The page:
Sometimes you see people invest heavily in sectors that include their own industry or career field. An investor works for an oil company, so he or she gets heavily into the energy sector. When energy companies go through a rough patch, that investor’s portfolio may be in for a rough ride. Correspondingly, that investor has less capacity to tolerate stock market risk than a faculty surgeon at a university hospital, a federal prosecutor, or someone else whose career field or industry will be less buffeted by the winds of economic change.

You learn to be patient. Even if you prefer a tactical asset allocation strategy over the standard buy-and-hold approach, time teaches you how quickly the markets rebound from downturns and why you should stay invested even through systemic shocks. The pursuit of your long-term financial objectives should not falter – your future and your quality of life may depend on realizing them.

This material was prepared by MarketingPro, Inc., and does not necessarily represent the views of the presenting party, nor their affiliates. This information has been derived from sources believed to be accurate. Please note - investing involves risk, and past performance is no guarantee of future results. The publisher is not engaged in rendering legal, accounting or other professional services. If assistance is needed, the reader is advised to engage the services of a competent professional. This information should not be construed as investment, tax or legal advice and may not be relied on for the purpose of avoiding any Federal tax penalty. This is neither a solicitation nor recommendation to purchase or sell any investment or insurance product or service, and should not be relied upon as such. All indices are unmanaged and are not illustrative of any particular investment.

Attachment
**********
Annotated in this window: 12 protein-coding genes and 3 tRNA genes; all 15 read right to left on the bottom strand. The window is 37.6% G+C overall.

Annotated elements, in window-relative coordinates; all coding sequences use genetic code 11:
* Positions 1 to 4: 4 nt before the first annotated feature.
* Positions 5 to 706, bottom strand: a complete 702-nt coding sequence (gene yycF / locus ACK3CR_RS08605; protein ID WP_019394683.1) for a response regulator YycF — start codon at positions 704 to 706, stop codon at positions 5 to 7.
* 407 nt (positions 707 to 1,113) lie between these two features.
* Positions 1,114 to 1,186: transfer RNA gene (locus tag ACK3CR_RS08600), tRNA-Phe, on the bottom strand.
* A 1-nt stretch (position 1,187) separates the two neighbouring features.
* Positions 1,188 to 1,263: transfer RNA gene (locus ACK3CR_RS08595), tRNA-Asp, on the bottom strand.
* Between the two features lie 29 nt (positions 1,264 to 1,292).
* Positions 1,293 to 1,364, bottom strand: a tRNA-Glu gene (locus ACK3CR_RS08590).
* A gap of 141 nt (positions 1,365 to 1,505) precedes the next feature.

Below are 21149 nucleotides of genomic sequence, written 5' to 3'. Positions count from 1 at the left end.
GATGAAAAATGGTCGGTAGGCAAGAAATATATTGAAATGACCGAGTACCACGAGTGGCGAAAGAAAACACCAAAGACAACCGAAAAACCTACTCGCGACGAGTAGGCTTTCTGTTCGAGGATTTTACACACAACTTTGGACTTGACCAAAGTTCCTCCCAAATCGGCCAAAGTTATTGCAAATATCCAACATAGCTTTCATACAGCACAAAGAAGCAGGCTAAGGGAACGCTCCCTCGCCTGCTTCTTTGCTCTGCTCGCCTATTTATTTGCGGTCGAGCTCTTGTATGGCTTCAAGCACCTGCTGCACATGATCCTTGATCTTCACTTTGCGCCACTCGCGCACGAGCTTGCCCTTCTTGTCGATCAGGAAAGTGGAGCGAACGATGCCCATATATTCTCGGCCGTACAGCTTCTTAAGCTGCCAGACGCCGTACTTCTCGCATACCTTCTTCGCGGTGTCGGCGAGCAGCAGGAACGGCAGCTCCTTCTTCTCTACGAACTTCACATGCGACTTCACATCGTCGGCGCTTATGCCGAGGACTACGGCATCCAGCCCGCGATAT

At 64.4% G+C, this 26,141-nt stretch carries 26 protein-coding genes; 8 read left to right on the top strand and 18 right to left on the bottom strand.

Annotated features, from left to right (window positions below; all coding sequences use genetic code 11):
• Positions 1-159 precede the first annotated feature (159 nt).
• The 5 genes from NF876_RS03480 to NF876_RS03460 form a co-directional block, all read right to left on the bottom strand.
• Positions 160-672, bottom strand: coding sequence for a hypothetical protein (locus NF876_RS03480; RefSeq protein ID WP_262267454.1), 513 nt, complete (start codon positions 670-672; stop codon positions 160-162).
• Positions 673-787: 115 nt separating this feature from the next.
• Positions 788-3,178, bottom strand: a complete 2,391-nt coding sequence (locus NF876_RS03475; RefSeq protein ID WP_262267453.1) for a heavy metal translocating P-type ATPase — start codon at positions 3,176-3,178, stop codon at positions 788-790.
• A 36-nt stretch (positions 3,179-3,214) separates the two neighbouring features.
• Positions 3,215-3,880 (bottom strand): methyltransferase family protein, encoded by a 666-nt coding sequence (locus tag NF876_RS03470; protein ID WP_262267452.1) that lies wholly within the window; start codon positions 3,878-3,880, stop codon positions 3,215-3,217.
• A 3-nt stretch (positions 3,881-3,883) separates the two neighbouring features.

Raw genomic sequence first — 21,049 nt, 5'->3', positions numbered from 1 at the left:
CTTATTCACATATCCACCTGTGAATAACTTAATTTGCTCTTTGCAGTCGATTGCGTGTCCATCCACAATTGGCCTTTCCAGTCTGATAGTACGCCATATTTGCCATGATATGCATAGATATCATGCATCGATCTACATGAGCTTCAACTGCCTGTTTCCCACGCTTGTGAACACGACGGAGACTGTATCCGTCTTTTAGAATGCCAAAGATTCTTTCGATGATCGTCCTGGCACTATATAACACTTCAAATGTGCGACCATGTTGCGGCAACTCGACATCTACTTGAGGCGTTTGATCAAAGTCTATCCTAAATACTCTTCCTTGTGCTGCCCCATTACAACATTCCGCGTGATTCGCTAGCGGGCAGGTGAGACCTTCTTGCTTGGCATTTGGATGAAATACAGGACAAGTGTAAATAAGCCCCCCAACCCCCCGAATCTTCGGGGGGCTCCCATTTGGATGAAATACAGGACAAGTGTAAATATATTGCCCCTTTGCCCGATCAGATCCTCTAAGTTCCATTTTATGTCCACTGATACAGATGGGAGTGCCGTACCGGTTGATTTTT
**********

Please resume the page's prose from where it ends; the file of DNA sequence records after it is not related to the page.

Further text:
Citations.
1 - fc.standardandpoors.com/sites/client/generic/axa/axa4/Article.vm?topic=5991&siteContent=8088 [6/4/15]